Equality, diversity and inclusivity in the legal profession

It’s been six months since the Black Lives Matter protests following horrific events that took place in the U.S which forced governments, organisations and individuals to change their attitudes towards equality, diversity and inclusivity. We’ve seen people using their voice to tell us that they have had enough of systemic racism. As we approach the end of 2020 and look ahead, what can we lessons can we take with us into 2021 and what is the legal profession doing to show their commitment.

Ultimately, there should be equality, diversity and inclusivity at all levels of a firm to remove barriers that people face in the workplace and create an open and collaborative culture. This in turn feeds back into society as people take home the lessons learnt and information presented to them, it’s a positive change in mindset. We do have to ask ourselves why has it taken so long to get to where we are and why are we still talking about how we can improve. The end goal should be that each organisation is a true representation of society but to get to that stage, small steps need to take place first.

Ensuring equality, diversity and inclusivity in the legal profession is no doubt a focus for law firms and other leading organisations, but rather than being a tick box exercise the focus should be on fostering a culture which encourages and supports people from all backgrounds and walks of life so that they prosper in their careers and law firms retain a talented workforce.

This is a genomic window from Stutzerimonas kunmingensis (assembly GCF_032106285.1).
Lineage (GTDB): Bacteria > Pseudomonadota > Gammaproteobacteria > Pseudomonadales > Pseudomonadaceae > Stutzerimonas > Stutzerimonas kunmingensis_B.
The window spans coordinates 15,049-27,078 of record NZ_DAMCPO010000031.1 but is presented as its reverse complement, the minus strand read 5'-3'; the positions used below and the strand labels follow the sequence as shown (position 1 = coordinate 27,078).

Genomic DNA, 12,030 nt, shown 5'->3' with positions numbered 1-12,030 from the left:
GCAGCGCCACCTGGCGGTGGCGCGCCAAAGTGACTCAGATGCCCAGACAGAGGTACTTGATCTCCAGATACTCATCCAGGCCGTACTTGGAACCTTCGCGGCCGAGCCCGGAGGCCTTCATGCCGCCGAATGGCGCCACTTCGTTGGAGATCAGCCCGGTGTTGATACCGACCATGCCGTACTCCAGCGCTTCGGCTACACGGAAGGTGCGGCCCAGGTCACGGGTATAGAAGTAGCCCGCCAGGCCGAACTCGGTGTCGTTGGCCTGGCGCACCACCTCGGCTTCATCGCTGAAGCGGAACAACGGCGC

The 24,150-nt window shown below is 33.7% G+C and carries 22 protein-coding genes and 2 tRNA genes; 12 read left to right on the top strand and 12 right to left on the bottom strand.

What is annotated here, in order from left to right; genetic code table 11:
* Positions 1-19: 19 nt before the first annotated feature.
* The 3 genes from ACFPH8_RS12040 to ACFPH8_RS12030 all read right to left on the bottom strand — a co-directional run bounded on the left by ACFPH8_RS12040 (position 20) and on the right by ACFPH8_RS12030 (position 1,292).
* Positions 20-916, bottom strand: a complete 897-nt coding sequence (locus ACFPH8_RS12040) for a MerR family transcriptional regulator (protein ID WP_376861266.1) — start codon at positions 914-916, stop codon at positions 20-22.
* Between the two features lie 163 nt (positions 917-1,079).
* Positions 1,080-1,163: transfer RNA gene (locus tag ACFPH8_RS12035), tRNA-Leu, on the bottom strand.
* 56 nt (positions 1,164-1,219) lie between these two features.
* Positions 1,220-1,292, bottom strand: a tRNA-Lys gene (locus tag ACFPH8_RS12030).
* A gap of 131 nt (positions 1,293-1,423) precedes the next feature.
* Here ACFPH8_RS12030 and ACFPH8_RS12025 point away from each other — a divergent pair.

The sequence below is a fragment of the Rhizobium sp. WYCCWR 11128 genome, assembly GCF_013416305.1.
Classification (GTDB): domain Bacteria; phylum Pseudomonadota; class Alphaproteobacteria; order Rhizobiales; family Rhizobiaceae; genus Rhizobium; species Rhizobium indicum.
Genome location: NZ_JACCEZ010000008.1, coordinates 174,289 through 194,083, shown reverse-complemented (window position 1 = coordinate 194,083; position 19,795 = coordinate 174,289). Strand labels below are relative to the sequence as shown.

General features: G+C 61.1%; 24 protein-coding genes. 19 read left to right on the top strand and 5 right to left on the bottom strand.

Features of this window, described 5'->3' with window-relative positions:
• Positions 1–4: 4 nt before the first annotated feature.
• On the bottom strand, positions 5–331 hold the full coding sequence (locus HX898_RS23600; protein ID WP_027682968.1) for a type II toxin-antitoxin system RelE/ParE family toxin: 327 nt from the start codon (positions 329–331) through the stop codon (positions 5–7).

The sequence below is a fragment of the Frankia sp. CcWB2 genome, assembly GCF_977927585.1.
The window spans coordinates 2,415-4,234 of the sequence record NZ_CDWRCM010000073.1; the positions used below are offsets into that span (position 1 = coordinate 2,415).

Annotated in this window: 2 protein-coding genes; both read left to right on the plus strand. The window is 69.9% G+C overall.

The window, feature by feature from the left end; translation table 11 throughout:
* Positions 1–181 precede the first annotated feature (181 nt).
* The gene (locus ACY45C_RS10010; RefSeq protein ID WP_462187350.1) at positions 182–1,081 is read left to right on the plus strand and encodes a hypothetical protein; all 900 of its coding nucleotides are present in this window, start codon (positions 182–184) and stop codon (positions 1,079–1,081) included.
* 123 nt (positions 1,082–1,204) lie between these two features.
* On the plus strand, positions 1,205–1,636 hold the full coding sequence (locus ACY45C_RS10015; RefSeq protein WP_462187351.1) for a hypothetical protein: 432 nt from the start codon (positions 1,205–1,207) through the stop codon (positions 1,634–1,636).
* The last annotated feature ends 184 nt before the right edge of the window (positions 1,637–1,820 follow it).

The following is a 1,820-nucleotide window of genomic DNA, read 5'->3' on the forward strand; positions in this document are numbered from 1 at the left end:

Many firms are trying to find ways to measure the demographic of their workforce however, this is likely to be difficult as collecting that type of personal data can only be collected with consent and therefore firms are always going to be relying on inaccurate data. The government announced it is consulting on introducing mandatory ethnic pay gap reporting however, there has been no indication as to how firms will be expected to collect this data without being in breach of data protection laws.

The SRA published its findings in its report on “How diverse is the legal profession?”. People prefer to keep their information anonymous so the focus should be on how to improve equality, diversity and inclusivity in particular areas such as working with other organisations where roundtable discussions can take place for example the Employers Network for Equality & Inclusion https://www.enei.org.uk/ , the leading network for equality and inclusion in the workplace. The SRA’s report highlighted that the number of lawyers that come from a Bame background had risen, but only very marginally and the higher up you go in the firm to partner level this number was even lower.

The reason why there are so few people from Bame backgrounds in senior positions is because the profession is still very much a full of closely connected individuals who are also responsible for the hiring of candidates and typically will hire people that are similar to them. To break down these barriers, removing them (not completely) from the hiring process may be the answer.

To uproot systemic racism and discrimination of all kinds, rather than not seeing people’s colour, religion, background, disability or sexual preference we need to be aware of the biases, identify barriers and break them down. Firms and organisations recognise that they have a lot of work to do in this respect and going forwards will need to do a lot more to succeed in winning over clients and keeping themselves relevant in today’s world.



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